Fraud Protection with the FBI Recap

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Read this Periscope for a few tips from the FBI about how you can protect yourself from fraud and theft.

How to Protect Yourself from Fraud

On Wednesday June 16, Supervisor Special Agent Brian Blauser from the FBI shared some stories and advice about fraud happening right now. The FBI does not allow us to record the presentation, however I did take a few notes and will share with you some of my take-aways.

Talk on the Phone, not on Email or Text Before Sending Money
One of the inconveniences we impose upon our clients is also one of the FBI’s best advice. That is, we do not send money out of your account until we communicate with you in person or on the phone. Brian says that a lot of theft and fraud would be prevented if companies would just pick up the phone and verify.

One of the stories he shared was an email exchange between a fraudster impersonating the CEO of a company and a nervous employee. The CEO demanded, immediately, that the employee wire money to an address in Hong Kong for work previously done, for a supplier the employee did not know. The employee asked all the right questions, but he did not pick up the phone to verify. Had he done that, the fraud would have been prevented. As it turns out, it was a fraud and the company lost their money.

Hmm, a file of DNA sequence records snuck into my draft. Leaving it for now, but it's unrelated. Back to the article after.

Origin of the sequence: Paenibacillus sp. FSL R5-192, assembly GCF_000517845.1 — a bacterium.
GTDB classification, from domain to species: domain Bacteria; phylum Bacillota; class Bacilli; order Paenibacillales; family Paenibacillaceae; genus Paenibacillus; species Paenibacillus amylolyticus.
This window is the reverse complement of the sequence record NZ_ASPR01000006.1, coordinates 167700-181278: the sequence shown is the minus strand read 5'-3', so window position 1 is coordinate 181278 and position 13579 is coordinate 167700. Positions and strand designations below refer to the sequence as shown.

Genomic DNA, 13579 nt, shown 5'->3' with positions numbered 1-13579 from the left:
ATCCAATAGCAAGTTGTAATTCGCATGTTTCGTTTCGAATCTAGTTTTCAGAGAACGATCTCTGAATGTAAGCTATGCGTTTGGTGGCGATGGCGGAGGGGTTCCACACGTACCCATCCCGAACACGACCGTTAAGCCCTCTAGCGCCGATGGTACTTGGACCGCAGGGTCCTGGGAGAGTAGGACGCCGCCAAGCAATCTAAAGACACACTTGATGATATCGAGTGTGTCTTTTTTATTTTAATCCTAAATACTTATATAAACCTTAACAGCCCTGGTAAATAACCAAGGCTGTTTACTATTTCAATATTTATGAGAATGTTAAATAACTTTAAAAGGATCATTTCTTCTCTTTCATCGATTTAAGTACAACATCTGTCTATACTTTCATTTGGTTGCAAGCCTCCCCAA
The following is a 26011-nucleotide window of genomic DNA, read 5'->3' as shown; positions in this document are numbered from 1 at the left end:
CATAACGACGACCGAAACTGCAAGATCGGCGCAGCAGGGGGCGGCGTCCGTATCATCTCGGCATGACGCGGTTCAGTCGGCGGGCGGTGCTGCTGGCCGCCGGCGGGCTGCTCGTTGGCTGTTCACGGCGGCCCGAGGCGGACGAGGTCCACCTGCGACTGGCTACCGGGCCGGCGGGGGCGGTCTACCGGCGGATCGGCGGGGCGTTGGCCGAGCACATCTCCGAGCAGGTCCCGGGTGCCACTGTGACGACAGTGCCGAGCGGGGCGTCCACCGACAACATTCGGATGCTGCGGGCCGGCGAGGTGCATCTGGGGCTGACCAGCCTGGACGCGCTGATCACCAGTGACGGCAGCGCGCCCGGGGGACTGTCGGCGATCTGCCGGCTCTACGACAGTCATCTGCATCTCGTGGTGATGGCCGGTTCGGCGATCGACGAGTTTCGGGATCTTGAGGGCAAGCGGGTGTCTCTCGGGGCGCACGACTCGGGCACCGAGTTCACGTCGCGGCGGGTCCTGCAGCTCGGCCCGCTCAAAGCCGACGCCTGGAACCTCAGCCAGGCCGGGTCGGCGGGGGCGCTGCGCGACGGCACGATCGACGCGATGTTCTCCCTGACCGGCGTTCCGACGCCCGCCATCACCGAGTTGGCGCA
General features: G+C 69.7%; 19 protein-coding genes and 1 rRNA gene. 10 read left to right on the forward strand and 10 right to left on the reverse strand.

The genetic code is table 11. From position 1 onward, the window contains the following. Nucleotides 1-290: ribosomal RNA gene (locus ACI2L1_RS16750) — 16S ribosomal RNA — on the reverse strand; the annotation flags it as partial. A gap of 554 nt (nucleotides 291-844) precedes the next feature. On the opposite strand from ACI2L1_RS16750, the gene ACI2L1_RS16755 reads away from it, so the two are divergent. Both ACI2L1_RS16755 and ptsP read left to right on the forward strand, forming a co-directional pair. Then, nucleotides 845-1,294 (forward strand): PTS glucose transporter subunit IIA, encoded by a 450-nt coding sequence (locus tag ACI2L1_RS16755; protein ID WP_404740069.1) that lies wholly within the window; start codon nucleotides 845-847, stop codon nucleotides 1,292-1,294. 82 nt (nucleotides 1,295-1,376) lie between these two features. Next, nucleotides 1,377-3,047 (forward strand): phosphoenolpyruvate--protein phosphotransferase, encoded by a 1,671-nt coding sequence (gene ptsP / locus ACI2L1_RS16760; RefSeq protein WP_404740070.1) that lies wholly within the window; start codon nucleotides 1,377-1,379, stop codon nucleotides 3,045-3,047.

Complex Financial Crimes
Often the most complex crimes happen with a simple email hack. Someone sends you a link to an apparently innocuous website and you accidentally download a virus. The most common crime is called phishing, where the hacker learns your password.

The most sinister of crimes happen when the fraudster breaks into the computer network and watches the activity of your people. The fraudster can learn your habits and take advantage of an opportunity when you least expect it. Brian gave examples of imitating the CEO, or a payroll person, and more. Again, a conversation helps to avoid the crime!

Ransomware and Returning the Funds
The biggest paydays are for ransomware. The most sinister of bad-guys will hack into the company’s network for days or longer before they will shut down the network. The bad-guys will corrupt the backup files for the company as well as the current files the company depends on. Before releasing the files back to the company, the thieves demand huge payments. Famously, and recently, Colonial pipeline and JBS paid millions of dollars.

Importantly, Brian says we need to report the crime right away to ic3.gov. If they get the news quickly, they can track the bitcoin before it becomes legal tender. They were able to do this and recovered several millions of dollars for Colonial pipeline.

In Conclusion
Do not send money via the internet unless you have had a conversation with your intended recipient and/or sender. To avoid crimes, be careful of the links you click in the emails and the websites. If you have experienced a crime, report it quickly to ic3.gov, a website set up by the FBI.
About the author

Karl Frank, Certified Financial Planner ®, MSF, MBA, MA, is the President of A&I Financial Services LLC, a local business that specializes in wealth management, insurance planning, and retirement planning. Karl cares for business owners and the businesses that care for them. Learn More about Karl.